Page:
Down the ancient steps, past Ahilya temple, past widows, their hands out for alms, past stones identifying extreme monsoon levels, and further down, we reach the 300-year old ghats where women are washing clothes. Others proffer water, in cupped hands or in a container, towards the sun, and as the water runs through their fingers they are reciting sacred verses.
Beside Nandi the bull and Shiva lings that mark the cremation sites of various nobles, we climb onto a flat-bottomed, traditional boat on which white plastic chairs sit. The prince is taking us upstream to another temple that belonged to his ancestor.
Twenty–two generations ago, Maharani Prince Shivaji Rao Holkari Ahilya Bai Holkar of Indore, the celebrated Indian Queen (died 1795) renowned for her piety, charity, and statecraft, built Ahilya Fort at Maheshwar on the banks of the holy Narmada River. Now her direct descendant, Prince Shivaji Rao Holkar, son of the last Maharaja of Indore, allows a few guests in his fabulously restored palace. After weeks of backpacking, I value the luxury.
Another guest in this boutique, royal-homestay, is Sam Adams Green who, incidentally, introduced Andy Warhol to his muse – society girl Edie Sedgwick – and also gave him his first exhibition when he was director of the Institute of Contemporary Art at the University of Pennsylvania. Now founder and director of Landmarks Foundation, which works at protecting global sacred sites: our destination is one of those sites.
Two young men, standing at the rear of the boat, move us upstream with large paddles; we have tea and biscuits that the prince produces from a picnic basket, watch life on the riverbank and cattle cooling in the water, as we glide towards Kaleshwar Temple, a 12-century temple complex. “It has been a site of Hindu pilgrimage destination since the beginning of time and memory,” Sam tells me.
There are 7 holy rivers in India, including the Ganga in the north and this one, the Narmada, in the south – it divides the north from the southern peninsula of India.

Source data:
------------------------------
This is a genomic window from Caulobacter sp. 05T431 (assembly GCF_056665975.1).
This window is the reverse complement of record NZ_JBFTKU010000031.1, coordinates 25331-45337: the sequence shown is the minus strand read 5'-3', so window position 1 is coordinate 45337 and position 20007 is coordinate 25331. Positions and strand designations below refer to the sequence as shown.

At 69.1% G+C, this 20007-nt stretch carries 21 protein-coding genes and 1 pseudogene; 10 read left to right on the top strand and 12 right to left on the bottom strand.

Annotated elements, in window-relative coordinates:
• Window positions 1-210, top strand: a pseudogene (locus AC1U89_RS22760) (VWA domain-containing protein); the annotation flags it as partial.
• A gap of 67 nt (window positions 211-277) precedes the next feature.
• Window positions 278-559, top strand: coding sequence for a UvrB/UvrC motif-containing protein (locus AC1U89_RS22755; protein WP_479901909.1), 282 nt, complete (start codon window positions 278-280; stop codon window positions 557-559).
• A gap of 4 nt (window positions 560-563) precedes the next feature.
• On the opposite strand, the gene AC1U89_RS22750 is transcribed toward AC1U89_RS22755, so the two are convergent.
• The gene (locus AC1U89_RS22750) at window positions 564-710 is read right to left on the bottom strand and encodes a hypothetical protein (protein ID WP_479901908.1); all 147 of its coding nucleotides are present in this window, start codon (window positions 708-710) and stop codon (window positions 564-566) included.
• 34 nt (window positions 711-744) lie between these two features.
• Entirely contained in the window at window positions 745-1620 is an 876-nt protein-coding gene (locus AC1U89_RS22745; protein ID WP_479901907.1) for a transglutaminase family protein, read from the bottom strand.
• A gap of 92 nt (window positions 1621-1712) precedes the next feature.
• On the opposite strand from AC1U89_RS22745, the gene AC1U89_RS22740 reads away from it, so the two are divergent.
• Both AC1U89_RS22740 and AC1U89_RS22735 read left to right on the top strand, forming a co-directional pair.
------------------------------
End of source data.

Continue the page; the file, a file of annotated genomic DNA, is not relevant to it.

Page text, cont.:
The southern bank is ancient Gondwanaland, which, as it moved north collided with the Central Asian landmass. Between the two, a rift valley was created and through which the Narmada flows over some of the oldest rocks in the world. The north – where the palace and temple are – is made of hilly sedimentary sandstone while the southern bank, peninsular India, is flat igneous basalts.
Parikramavasis, a thousand-mile circumambulation of the holy Narmada traditionally takes 3 years, 3 months, and three days to walk. Starting 3000 feet above sea level and finishing some 1300 miles later at the Arabian Sea this is the only Indian river where a parikrama of the entire course is performed. (the top photo is of a young pilgrim)
In ‘Sacred Virgin Travels along the Narmada’ by Royina Grewal (whose own sacred journey began in 1993) says: ‘depending on where you meet her and how, the Narmada can mean different things to different people. For the many turbulent stretches, she is called Rewa, derived from the Sanskrit ‘rev’, to leap. Of her many names, this is my favourite. But she is also called Manananda, who brings eternal bliss, Rajani, the spirited one, and Kamada who fulfils desire, Vibhatsathe the terrifying one, and Manasuardhini who craves the lifeblood that she has nurtured. Ferocious, insouciant, benevolent.’
Prince Richard tells me that where the holy Narmada flows only Shiva is worshiped for he is the only god who has the tranquillity to calm her
Approaching Kaleshwar, we see two sackcloth clad, and orange wrapped devotees standing on stone fortifications that have tumbled down from the temple to the waters edge after a high monsoon.Prince Richard of Indore has ambitious plans for the rejuvenation of this ancient temple and dharmasala – a pilgrim’s rest house – and those who make donations over $US5000 towards its restoration are invited to tour the princely state of Indore and stay as his guest in his 18th century palace home.